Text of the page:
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dc.contributor.advisorHoelder S
dc.contributor.authorDarlow, W
dc.contributor.editorHoelder, S
dc.date.accessioned2022-12-14T14:09:01Z
dc.date.available2022-12-14T14:09:01Z
dc.date.issued2022-12-12
dc.identifier.citation2022en_US
dc.identifier.urihttps://repository.icr.ac.uk/handle/internal/5608
dc.description.abstractChemically induced degradation has emerged as a valuable tool in chemical biology and medicinal chemistry for both potential therapies, and to investigate protein function. Proteolysis targeting chimeras (PROTACs) are small molecules that can hijack E3 ligases, the protein complexes that catalyse ubiquitination, to direct proteasomal degradation of selected targets. Simultaneous binding of both the E3 ligase recruiting moiety and warhead to their respective targets induces ternary (E3-PROTAC-target) complex formation, allowing the E3 ligase to perform ubiquitination on non-native substrates. Subsequent polyubiquitination of the target protein signals for proteasome dependant degradation. Despite significant strides in PROTAC development, including multiple early phase clinical trials, currently only proteins with known binders can be targeted for degradation. We hypothesise that to improve the target landscape of PROTACs and increase the degradable proteome, we could implement a proteomics-based screen of promiscuous kinase focussed PROTACs. An array of small molecular weight kinase binding PROTACs were synthesised and triaged through proteomics analysis, identifying selective NEK9 and Aurora kinase A (AURKA) hit degraders. Subsequent validation confirmed degradation of NEK9, however, through a neddylation and CRBN independent mechanism. Warhead alterations were explored to determine what component of the degrader conferred the unexpected degradation mechanism. A selective AURKA PROTAC was found to be active at low nM concentrations, affording robust reductions in protein levels over a 2-72 hour treatment. Warhead substitutions to previously published AURKA inhibitors in addition to truncation of the warhead afforded reduced degradation potency. Through the use of small molecular weight warheads, we highlight the ternary complex driven degradation or AURKA, and demonstrate that some PROTACs may not require high affinity warheads. Our approach has the potential to afford degraders of underexplored proteins and provide valuable chemical tools to elucidate protein function.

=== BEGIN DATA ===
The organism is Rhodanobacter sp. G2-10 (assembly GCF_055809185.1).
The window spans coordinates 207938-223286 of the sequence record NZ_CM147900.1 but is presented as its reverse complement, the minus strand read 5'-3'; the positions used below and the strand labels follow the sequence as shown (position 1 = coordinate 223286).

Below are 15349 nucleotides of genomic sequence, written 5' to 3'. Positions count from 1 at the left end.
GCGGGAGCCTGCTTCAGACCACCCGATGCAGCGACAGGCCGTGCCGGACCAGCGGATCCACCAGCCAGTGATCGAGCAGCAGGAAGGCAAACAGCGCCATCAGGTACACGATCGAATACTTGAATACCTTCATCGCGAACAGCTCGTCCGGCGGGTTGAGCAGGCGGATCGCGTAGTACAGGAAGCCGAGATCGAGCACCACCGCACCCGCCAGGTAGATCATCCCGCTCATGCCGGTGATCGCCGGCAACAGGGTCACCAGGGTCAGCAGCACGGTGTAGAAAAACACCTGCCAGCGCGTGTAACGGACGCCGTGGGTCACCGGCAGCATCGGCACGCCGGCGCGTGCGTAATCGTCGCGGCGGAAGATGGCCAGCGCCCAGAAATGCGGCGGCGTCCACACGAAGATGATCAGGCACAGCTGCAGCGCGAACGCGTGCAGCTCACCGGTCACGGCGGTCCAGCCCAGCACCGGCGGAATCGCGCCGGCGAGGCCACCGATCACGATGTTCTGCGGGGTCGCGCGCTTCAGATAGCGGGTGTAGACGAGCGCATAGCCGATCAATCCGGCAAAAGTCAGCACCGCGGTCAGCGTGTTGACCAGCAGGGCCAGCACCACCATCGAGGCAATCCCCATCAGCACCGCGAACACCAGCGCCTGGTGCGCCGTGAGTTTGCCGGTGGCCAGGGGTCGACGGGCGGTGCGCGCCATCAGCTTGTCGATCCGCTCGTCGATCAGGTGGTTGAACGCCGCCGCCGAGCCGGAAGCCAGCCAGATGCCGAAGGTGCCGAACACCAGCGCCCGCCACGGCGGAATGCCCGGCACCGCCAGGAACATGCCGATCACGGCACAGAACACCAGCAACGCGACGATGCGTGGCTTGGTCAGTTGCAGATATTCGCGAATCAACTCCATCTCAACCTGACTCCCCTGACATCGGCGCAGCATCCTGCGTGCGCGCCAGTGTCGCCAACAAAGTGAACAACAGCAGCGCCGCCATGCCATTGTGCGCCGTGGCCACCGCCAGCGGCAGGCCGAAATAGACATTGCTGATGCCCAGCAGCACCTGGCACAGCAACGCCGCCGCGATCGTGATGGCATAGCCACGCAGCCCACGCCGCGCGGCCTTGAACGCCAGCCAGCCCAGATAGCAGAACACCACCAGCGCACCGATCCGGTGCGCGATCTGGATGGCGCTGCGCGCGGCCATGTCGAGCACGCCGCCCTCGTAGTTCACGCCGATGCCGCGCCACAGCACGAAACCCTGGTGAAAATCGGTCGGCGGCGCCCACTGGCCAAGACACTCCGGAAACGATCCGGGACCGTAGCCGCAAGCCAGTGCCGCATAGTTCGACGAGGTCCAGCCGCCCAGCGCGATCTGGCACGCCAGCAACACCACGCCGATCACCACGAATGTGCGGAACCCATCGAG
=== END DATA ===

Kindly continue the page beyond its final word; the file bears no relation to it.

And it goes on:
dc.language.isoengen_US
dc.publisherInstitute of Cancer Research (University Of London)en_US
dc.rights.urihttps://www.rioxx.net/licenses/all-rights-reserveden_US
dc.titleDiscovery of NEK9 and Aurora A PROTACs using a proteomics-based screening approachen_US
dc.typeThesis or Dissertation
dcterms.accessRightsPublic
dc.date.updated2022-12-14T14:06:15Z
rioxxterms.versionAOen_US
rioxxterms.licenseref.urihttps://www.rioxx.net/licenses/all-rights-reserveden_US
rioxxterms.licenseref.startdate2022-12-12
rioxxterms.typeThesisen_US
pubs.organisational-group/ICR
pubs.organisational-group/ICR/Primary Group
pubs.organisational-group/ICR/Primary Group/ICR Divisions
pubs.organisational-group/ICR/Primary Group/ICR Divisions/Cancer Therapeutics
pubs.organisational-group/ICR/Primary Group/ICR Divisions/Cancer Therapeutics/Medicinal Chemistry 4 (including Analytical Chemistry)
pubs.organisational-group/ICR/Students
pubs.organisational-group/ICR/Students/PhD and MPhil
pubs.organisational-group/ICR/Students/PhD and MPhil/18/19 Starting Cohort
icr.researchteamMedicinal Chemistry 4en_US
dc.contributor.icrauthorDarlow, William
uketdterms.institutionInstitute of Cancer Research
uketdterms.qualificationlevelDoctoral
uketdterms.qualificationnamePh.D
icr.provenanceDeposited by Mr Barry Jenkins (impersonating Mr Will Darlow) on 2022-12-14. Deposit type is initial. No. of files: 1. Files: Thesis With Corrections Will Darlow.pdf
dc.type.qualificationlevelDoctoral
dc.type.qualificationnamePh.D


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